Four Important Keys to Successful Fundraising Videos

Hundreds of nonprofit organizations and religious ministries use fundraising videos to tell their story. It’s a powerful medium, and along with other projects, our team at Cooke Pictures produces fundraising and donor development videos for some of the largest nonprofits and ministries in the country. After years of producing these around the world, we’ve discovered some important keys to creating an impact with the audience. The next time your organization considers a promotional or donor video for your website or to show at a live event, here’s some important principles to remember:

1. Keep it short.  Some studies indicate as many as 66% of viewers stop watching a video after the 2 minute mark. For a live presentation you have a captive audience, but even then I rarely produce anything longer than 4-6 minutes. Leave the audience wanting more. As a famous opera singer once said, “You need to stop singing before the audience has stopped listening.”

2. A successful video isn’t about facts, it’s about emotion.  The audience won’t be moved by the fact that last year you served 10,000 meals, housed 500 homeless people, or built a medical clinic in the Congo. They want to see the lives changed because of what you did. Stop using statistics with fancy graphics, and start telling stories. Never forget that video is about emotion, and if you need to share facts, then print them on a brochure or put them on your website.

3. Don’t create a music video.  I don’t care how much that worship song by Chris Tomlin means to you, illustrating a song with shots of your work doesn’t impress anybody. Interview people and let them tell the story, or have a narrator do it. Music videos rarely lend themselves to sharing your vision, showing the results, and calling people to action.

4. Do it well.  Your brother-in-law may have a home video camera, but trust me – he’s not going to show the emotion, the drama, or the story an experienced professional will capture. The point of a donor development video is to call the viewer to action, so get the kind of advice you need to do it well. I can’t stress enough the potential of a compelling video presentation, so don’t leave it to chance. Be creative, be contemporary, and most of all, be strategic.

Potential donors want to hear your story, and in today’s visual culture, showing a powerful video is an incredible tool.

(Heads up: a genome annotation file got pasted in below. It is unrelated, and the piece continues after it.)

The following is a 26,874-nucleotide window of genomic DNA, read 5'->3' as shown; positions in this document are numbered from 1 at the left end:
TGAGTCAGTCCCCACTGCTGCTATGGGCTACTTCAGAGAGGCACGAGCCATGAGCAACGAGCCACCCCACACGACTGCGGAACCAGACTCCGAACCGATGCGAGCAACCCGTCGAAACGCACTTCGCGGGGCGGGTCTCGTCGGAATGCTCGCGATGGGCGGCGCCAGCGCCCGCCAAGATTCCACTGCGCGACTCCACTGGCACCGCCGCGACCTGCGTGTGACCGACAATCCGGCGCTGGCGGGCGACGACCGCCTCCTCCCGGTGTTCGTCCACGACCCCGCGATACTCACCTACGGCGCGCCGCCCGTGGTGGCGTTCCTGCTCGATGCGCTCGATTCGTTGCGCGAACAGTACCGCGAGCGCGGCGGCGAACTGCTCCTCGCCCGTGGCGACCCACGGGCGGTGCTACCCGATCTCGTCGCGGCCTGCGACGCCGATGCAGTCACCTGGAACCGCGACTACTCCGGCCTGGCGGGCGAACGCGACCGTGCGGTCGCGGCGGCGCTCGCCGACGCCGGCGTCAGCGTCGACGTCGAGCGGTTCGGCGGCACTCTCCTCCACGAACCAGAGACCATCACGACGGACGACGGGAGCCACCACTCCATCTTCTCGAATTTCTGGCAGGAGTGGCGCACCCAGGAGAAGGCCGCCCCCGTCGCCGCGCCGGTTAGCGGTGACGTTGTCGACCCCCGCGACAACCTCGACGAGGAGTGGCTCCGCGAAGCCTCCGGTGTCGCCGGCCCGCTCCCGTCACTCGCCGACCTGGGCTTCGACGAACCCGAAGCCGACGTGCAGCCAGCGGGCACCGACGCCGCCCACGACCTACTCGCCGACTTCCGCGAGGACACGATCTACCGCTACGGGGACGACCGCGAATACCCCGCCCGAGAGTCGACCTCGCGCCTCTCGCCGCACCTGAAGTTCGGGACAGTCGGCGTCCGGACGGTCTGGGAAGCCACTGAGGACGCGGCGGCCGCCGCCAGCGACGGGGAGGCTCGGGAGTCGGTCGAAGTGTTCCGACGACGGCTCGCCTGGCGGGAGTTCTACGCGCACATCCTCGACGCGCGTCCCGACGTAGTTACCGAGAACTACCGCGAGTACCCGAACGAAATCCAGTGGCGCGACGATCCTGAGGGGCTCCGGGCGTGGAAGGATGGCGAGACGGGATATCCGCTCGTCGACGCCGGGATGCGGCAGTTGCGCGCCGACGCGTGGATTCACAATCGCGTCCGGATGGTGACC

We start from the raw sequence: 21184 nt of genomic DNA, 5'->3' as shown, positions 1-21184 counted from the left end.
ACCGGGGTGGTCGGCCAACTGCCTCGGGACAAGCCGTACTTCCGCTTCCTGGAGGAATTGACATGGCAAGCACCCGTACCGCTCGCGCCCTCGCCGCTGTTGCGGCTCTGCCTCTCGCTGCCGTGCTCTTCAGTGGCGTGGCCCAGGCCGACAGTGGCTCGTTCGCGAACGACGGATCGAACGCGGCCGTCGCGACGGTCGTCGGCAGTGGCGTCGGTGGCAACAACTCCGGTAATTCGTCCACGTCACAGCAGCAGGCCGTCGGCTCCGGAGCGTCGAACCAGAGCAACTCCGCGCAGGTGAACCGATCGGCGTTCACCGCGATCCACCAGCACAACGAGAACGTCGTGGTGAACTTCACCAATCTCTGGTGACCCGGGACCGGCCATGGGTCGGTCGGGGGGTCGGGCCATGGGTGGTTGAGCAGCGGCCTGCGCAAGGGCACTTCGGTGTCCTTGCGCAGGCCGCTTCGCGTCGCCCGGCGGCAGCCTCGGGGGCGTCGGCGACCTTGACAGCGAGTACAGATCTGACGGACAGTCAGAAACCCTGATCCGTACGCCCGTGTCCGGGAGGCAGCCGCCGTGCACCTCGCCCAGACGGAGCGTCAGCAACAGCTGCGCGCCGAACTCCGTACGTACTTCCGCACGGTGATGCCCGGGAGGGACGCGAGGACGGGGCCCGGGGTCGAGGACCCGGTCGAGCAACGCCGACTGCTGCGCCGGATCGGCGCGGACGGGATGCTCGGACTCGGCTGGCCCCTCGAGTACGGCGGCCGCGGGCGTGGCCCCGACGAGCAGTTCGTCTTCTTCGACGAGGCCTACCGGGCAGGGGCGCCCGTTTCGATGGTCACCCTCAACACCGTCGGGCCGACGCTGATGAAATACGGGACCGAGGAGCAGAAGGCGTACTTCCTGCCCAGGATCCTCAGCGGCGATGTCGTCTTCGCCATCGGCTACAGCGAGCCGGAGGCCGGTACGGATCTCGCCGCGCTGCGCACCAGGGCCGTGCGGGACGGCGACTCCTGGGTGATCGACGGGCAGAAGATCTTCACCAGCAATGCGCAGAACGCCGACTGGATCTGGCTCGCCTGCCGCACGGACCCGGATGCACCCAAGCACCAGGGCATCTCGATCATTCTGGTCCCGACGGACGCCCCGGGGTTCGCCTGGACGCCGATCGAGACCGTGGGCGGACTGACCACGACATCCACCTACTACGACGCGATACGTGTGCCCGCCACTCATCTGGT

The question is:  What’s the story your organization needs to tell?

Please note: I reserve the right to delete comments that are offensive or off-topic.

  • Crash Davis

    Four great points, Phil. I would add that there is a very special skill when creating moving stories that spark awareness and raise support. Not everyone in media has the unique insight (or savvy) into producing fundraising videos. There is a nuance & sensitivity involved in the subjects, flow and appeal. Many just hand the mic to the pastor or leader for the on-air pitch. Also, just because someone shoots corporate videos or broadcast or even commercials doesn’t mean they know how to handle emotional appeals. It’s a “genre” unlike other media formats. You need a “specialist.”

    Years ago I was producing for a Canadian missions group…stories of their work all over the world. They bragged to me they were going to start using a company close to them that did videos for the Toronto Maple Leafs. I said, “just because someone does sports (even national broadcast) doesn’t mean they know how to handle missions and fundraising.” The client looked at me with the most confused expression in his eyes. He didn’t get it. His perception is “if you can shoot a camera, it’s all the same.” It isn’t.

    • Really excellent points. I’ve lost a few projects to “bigger” producers who don’t really understand how to tell a nonprofit’s story. As a result, it’s always been a disaster…

  • Chris

    Hi Phil, I just watched your video on My Faith Votes, which was my introduction to to you. I was wondering what your company did, so I made my way over here to your website. I read some great stuff. I kept thinking how our small private school could really benefit from a great video and by adopting some of the other ideas I read here. You don’t happen to know anyone that does fundraising videos in Central Pennsylvania do you (in the greater Harrisburg, York, Lancaster area)?